WORLD NUMBAT DAY
On the first Saturday in November, World Numbat Day shows appreciation for this amazing mammal. It’s also a day to encourage action to help conserve these endangered animals.
In case you’re wondering, a numbat is a small termite-eating marsupial that lives in Australia. It has a black and white striped back along with a bushy tail. A few other names for the numbat include the banded anteater, noombat, and walpurti. Its long, sticky tongue helps it capture underground termites. While numbats are considered marsupials, they don’t really have a pouch to carry their young. Instead, they have skinfolds that cover their babies while they drink milk from their mother.
More facts about numbats:
- Numbats communicate with one another with soft clicking noises.
- These small animals grow up to 12 inches long and weigh just over a pound.
- Its bushy tail is similar to that of an Eastern gray squirrel.
- Numbats have dull teeth as they don’t chew termites, only swallow them.
- Their diet consists only of termites, of which they eat 20,000 a day.
- They have been known to travel up to 20 miles per hour when threatened.
- Adult numbats live all by themselves but when they do come together, they are called a colony.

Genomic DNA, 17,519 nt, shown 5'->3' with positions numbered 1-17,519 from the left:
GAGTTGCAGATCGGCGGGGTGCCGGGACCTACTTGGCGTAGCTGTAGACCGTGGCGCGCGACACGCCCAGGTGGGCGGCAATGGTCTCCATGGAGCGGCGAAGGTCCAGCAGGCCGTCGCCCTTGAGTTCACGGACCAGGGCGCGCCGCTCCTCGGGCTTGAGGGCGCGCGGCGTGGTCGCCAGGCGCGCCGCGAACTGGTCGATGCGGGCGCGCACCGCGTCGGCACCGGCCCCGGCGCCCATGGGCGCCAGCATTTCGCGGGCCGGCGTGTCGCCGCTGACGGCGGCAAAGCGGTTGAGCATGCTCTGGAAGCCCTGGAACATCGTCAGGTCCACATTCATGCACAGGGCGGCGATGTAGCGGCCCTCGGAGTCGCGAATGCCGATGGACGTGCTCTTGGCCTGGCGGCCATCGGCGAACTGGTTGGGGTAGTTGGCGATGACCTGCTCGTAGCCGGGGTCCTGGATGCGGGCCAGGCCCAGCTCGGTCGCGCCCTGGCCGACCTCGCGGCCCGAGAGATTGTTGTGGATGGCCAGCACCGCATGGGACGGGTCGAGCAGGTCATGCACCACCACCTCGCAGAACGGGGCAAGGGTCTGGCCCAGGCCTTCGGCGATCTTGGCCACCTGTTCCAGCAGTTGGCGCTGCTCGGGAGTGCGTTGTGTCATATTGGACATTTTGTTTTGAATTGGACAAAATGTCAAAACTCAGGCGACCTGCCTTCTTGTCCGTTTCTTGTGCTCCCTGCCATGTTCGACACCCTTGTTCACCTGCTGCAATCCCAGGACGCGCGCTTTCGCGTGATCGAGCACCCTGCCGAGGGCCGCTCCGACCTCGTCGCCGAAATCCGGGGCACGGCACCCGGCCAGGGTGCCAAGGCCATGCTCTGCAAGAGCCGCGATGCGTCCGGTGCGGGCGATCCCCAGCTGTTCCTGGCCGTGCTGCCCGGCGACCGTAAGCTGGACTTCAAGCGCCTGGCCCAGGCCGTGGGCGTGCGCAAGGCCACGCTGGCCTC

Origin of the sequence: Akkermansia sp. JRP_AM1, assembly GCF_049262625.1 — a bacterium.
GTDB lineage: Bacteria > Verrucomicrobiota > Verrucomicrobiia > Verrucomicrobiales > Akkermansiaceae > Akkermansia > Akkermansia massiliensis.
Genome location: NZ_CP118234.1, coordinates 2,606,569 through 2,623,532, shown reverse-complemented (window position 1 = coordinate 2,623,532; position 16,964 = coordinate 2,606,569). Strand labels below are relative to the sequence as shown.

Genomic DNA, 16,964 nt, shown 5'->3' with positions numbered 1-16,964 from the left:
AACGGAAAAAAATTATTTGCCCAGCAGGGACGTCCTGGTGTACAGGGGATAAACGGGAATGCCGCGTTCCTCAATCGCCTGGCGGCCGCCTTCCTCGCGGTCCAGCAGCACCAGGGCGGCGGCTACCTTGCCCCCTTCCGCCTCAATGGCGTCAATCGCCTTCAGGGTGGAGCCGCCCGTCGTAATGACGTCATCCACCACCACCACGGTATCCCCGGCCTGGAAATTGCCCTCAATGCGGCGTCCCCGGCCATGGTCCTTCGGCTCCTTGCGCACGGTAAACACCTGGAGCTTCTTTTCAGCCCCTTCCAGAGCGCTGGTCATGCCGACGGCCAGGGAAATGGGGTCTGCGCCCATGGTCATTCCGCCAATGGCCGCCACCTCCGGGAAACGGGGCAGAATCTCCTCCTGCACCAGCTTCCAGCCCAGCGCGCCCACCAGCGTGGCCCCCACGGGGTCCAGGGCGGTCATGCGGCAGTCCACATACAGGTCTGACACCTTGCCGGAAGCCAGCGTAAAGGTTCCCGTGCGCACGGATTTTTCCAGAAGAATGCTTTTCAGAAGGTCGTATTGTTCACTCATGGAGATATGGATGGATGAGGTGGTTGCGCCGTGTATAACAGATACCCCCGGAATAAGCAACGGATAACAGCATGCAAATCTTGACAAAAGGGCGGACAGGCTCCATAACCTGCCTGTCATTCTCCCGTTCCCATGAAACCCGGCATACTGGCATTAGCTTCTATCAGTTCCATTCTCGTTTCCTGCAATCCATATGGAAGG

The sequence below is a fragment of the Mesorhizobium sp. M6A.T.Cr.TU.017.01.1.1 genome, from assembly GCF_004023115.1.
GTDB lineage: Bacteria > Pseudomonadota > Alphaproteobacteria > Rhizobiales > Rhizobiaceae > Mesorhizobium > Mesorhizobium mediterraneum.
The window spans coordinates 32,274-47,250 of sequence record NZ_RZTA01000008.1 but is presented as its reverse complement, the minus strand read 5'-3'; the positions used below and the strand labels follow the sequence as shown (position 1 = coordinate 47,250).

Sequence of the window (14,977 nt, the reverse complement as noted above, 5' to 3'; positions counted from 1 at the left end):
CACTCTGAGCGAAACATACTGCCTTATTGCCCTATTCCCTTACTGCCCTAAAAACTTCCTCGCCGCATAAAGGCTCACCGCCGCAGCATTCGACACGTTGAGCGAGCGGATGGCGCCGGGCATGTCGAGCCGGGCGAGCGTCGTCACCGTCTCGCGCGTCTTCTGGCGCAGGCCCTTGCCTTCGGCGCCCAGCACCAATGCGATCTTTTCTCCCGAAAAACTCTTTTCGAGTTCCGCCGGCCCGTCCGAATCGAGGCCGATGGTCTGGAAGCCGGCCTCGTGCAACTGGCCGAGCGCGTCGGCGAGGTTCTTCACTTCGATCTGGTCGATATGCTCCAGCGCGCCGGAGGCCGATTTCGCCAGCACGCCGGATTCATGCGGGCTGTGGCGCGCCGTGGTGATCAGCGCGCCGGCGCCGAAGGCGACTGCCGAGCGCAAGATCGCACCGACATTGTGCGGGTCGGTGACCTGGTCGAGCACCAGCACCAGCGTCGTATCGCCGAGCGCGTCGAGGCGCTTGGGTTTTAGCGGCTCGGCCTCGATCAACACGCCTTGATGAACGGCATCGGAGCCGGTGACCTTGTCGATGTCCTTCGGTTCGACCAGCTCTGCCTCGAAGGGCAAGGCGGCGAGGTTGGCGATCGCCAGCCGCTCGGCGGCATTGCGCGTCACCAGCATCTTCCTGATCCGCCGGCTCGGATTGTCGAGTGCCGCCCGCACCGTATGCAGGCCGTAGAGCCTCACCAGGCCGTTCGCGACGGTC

At one time, numbats could be seen across many parts of Australia. In the 1970s, however, the numbat population began a steady decline. Southwest Australia is the only place they survived. Today, numbats are endangered. Recent numbers suggest there are less than 1,000 numbats living in the wild. Their primary threats include fires, tree-clearing, and introduced predators.
HOW TO OBSERVE #WorldNumbatDay
Conservation groups in Australia hold events on this day that spread awareness for the plight of the numbat. These groups also raise funds for the research and protection of these animals. Zoos in Australia hold special exhibits featuring the numbat. To participate:
- Donate to an organization, such as Project Numbat, that helps to protect these endangered animals.
- Find pictures and videos online to see what a numbat looks like.
- Look up information on the only numbat breeding program in the world at the Perth Zoo.
- Read “Let’s Count – Ten Naughty Numbats” or “Nelly the Numbat” to your children.
Spread awareness for this day on social media with #WorldNumbatDay.
WORLD NUMBAT DAY HISTORY
Project Numbat held the first World Numbat Day on November 7th, 2015. It has been held on the first Saturday in November ever since.
5 November 2022
4 November 2023
2 November 2024
1 November 2025
7 November 2026
6 November 2027
4 November 2028
3 November 2029
2 November 2030
1 November 2031